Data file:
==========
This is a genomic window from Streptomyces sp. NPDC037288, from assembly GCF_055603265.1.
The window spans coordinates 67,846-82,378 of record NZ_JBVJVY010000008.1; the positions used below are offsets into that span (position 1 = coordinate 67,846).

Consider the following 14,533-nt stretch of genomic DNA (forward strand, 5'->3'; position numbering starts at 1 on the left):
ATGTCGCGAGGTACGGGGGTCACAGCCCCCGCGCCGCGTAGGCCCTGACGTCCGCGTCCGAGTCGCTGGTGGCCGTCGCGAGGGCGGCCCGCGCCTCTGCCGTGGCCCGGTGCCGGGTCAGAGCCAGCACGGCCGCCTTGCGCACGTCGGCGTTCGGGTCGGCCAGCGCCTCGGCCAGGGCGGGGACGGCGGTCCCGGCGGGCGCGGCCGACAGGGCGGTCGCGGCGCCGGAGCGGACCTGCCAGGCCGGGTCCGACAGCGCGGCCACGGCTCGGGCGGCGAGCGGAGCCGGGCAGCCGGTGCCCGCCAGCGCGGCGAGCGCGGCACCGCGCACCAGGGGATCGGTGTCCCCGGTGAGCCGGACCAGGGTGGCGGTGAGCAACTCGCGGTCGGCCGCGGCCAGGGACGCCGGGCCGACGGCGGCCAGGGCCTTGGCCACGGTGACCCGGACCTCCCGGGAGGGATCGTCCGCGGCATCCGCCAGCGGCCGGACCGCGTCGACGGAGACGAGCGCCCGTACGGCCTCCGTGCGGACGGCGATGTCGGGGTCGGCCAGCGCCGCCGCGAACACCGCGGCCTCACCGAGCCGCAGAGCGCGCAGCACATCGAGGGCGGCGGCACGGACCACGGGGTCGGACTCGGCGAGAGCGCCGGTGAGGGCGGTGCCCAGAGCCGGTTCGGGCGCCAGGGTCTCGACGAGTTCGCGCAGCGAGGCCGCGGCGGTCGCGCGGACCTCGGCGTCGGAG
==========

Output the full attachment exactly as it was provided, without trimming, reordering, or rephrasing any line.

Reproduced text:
This is a genomic window from Streptomyces sp. NPDC037288, from assembly GCF_055603265.1.
The window spans coordinates 67,846-82,378 of record NZ_JBVJVY010000008.1; the positions used below are offsets into that span (position 1 = coordinate 67,846).

Consider the following 14,533-nt stretch of genomic DNA (forward strand, 5'->3'; position numbering starts at 1 on the left):
ATGTCGCGAGGTACGGGGGTCACAGCCCCCGCGCCGCGTAGGCCCTGACGTCCGCGTCCGAGTCGCTGGTGGCCGTCGCGAGGGCGGCCCGCGCCTCTGCCGTGGCCCGGTGCCGGGTCAGAGCCAGCACGGCCGCCTTGCGCACGTCGGCGTTCGGGTCGGCCAGCGCCTCGGCCAGGGCGGGGACGGCGGTCCCGGCGGGCGCGGCCGACAGGGCGGTCGCGGCGCCGGAGCGGACCTGCCAGGCCGGGTCCGACAGCGCGGCCACGGCTCGGGCGGCGAGCGGAGCCGGGCAGCCGGTGCCCGCCAGCGCGGCGAGCGCGGCACCGCGCACCAGGGGATCGGTGTCCCCGGTGAGCCGGACCAGGGTGGCGGTGAGCAACTCGCGGTCGGCCGCGGCCAGGGACGCCGGGCCGACGGCGGCCAGGGCCTTGGCCACGGTGACCCGGACCTCCCGGGAGGGATCGTCCGCGGCATCCGCCAGCGGCCGGACCGCGTCGACGGAGACGAGCGCCCGTACGGCCTCCGTGCGGACGGCGATGTCGGGGTCGGCCAGCGCCGCCGCGAACACCGCGGCCTCACCGAGCCGCAGAGCGCGCAGCACATCGAGGGCGGCGGCACGGACCACGGGGTCGGACTCGGCGAGAGCGCCGGTGAGGGCGGTGCCCAGAGCCGGTTCGGGCGCCAGGGTCTCGACGAGTTCGCGCAGCGAGGCCGCGGCGGTCGCGCGGACCTCGGCGTCGGAG